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Two topics right off the bat for this week’s mailbag:

1. The Red Sox aren’t giving up on their grand plan of outbashing the opponent while getting good enough pitching to sustain a run at the division title. They have devoted too many resources to their lineup and pitching staff to do that this early. They’re not going to blow things up in a division where nobody is going to run away and hide, at least for a while.

Tweaks? Yes. One or two prospect pitchers coming up? Perhaps.

I just don’t see well-paid veteran starters getting replaced this quickly.

2. The recent injuries to Max Scherzer and Adam Wainwright sustained while batting aren’t proof enough that the DH should be universal. Wainwright (Achilles’) is gone for the year, while Scherzer missed a start and spoke out for having the DH in the National League after his injury.


I’ve been a longtime advocate of employing the DH in both leagues. That usually brings nasty emails out of St. Louis, with claims that having pitchers hit is part of the tradition of the game. The DH is 43 years old. Didn’t exactly start yesterday.

So how is having the pitcher hit working out for you now, St. Louis?

“If you look at it from the macro side, who’d people rather see hit — Big Papi or me?” Scherzer told CBS Sports after spraining his thumb swinging a bat. “Who would people rather see — a real hitter hitting home runs or a pitcher?

“Those kids, they want to see V-Mart [Victor Martinez] hit,” added Scherzer, pointing out a group of children on the field at Marlins Park. “Those kids don’t want to see me hit. No one wants to see a pitcher hit. No one pays money for that.

“If you look at it long-term, I think eventually there will be a DH in the National League.”


It’s just common sense. Pitchers don’t bat even at the amateur levels anymore. They have enough trouble staying healthy while pitching, let alone hitting.

Madison Bumgarner challenged Scherzer’s assertion, asking if Wainwright had been hurt pitching, should they outlaw pitching as well? No, because pitching is what pitchers do. Scherzer tried to back off his comments but he should have stuck to his guns.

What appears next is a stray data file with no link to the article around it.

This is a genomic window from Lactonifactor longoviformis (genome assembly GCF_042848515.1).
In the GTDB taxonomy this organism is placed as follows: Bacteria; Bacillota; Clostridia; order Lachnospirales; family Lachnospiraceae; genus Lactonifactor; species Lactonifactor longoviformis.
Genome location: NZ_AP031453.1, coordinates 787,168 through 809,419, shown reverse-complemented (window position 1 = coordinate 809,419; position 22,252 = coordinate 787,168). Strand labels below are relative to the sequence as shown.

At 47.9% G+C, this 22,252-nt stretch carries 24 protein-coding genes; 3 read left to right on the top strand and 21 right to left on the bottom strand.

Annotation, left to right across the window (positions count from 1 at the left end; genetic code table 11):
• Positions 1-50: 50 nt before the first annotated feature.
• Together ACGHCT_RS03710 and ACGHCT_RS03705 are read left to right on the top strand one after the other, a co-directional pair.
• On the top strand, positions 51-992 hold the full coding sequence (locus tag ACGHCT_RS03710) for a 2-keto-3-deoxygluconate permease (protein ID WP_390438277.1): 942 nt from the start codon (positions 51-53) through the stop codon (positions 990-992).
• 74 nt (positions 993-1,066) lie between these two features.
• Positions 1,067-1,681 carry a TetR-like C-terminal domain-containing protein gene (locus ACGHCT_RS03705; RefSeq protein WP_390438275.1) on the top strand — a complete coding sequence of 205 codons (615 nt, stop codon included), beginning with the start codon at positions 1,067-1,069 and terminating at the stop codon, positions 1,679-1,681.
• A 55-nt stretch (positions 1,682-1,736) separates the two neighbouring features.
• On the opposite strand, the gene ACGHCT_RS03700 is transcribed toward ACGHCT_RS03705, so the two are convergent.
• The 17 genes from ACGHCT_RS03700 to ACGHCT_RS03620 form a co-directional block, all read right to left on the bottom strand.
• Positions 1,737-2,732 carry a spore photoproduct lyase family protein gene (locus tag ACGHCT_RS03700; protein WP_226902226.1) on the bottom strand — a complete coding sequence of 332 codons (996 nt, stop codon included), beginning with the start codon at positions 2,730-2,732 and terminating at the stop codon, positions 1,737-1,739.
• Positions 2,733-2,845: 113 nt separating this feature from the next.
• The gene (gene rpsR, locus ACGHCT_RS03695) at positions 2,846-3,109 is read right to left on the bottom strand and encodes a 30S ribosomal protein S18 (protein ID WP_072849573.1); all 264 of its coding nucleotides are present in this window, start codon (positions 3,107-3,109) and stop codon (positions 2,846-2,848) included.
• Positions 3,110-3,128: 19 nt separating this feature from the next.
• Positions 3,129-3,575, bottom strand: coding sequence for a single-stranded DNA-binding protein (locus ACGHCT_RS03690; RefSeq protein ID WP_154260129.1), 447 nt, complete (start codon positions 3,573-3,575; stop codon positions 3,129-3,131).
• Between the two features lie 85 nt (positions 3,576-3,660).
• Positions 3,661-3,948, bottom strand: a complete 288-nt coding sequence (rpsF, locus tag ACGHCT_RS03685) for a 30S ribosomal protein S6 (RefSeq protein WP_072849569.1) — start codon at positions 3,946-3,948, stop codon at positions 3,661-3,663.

Fact is, both pitchers got hurt hitting, a completely unnecessary endeavor in 2015.

Here’s the mailbag:

When do we get off this “it’s too early to think trade” pot and go get the pitching that’s needed for a team headed toward 81-81? Phils are ready to deal Hamels and Papelbon, and Sox need both. Not in late July, but now. Give up Betts, Bogaerts, Owens, or Johnson, and Cecchini or Coyle, and Phils eat some dollars on Hamels and Paps. Replace Betts and Bogaerts with JBJ or Castillo and Marrero, and what do you really lose? Make the move(s). This isn’t panic; it’s doing the right thing.

Mike, Henderson, Tenn.

I haven’t changed my opinion on the need for an ace since the offseason. So I’m with you. Hamels is really the only guy available right now. The Red Sox believe in their rotation and I’m sure they’ll give it a lot more time than you or I would. They will also try Brian Johnson or Eduardo Rodriguez before they seek outside help.


Maybe a stupid and wild question. But, given the apparently serious weaknesses in the Red Sox rotation, might (gulp) a trade of Rusney Castillo, Jackie Bradley Jr., and perhaps one or two minor league pitchers for Cole Hamels or a similar top pitcher make sense?

Peter, Glen Echo, Md.

Tough to deal Castillo, because he hasn’t played enough for any team to have a grasp on what kind of a player he is, plus the $72.5 million. So cross him off. The Phillies do like Bradley, Devin Marrero, Eduardo Rodriguez, Brian Johnson, etc. They are eager to make a deal, but now with the Los Angeles situation — where Brandon McCarthy is gone for the year — the Dodgers could be more interested in Hamels.

Thoughts: Bogaerts in a package to Philly for Cole Hamels. Move Ramirez back to shortstop and you now solve your problem in the outfield. Next year, Pablo moves to first, Ramirez can easily play third or eventually DH when Ortiz retires, and you have a great shortstop in Deven Marrero ready for the majors in 2016. I love Bogaerts but this opens up the logjam in the outfield, and we get our No. 1 guy.

Martin, Lunenburg

If Ramirez is playing shortstop, (a) you will have no range at the position and (b) he’ll get hurt. Ramirez is 6-3, 245 pounds. He’s a left fielder, first baseman, or DH. He can no longer play shortstop unless it’s to fill in for a game or two. He got hurt playing shortstop, and that’s the reason the Dodgers had to part ways — because they believed he had to be a DH in order to play the number of games where you can take advantage of his offense. Even third base would be way too strenuous for him. As for Bogaerts, trading him for me would be an act of desperation. Keep remembering: He’s 22. Though Marrero is a nice option.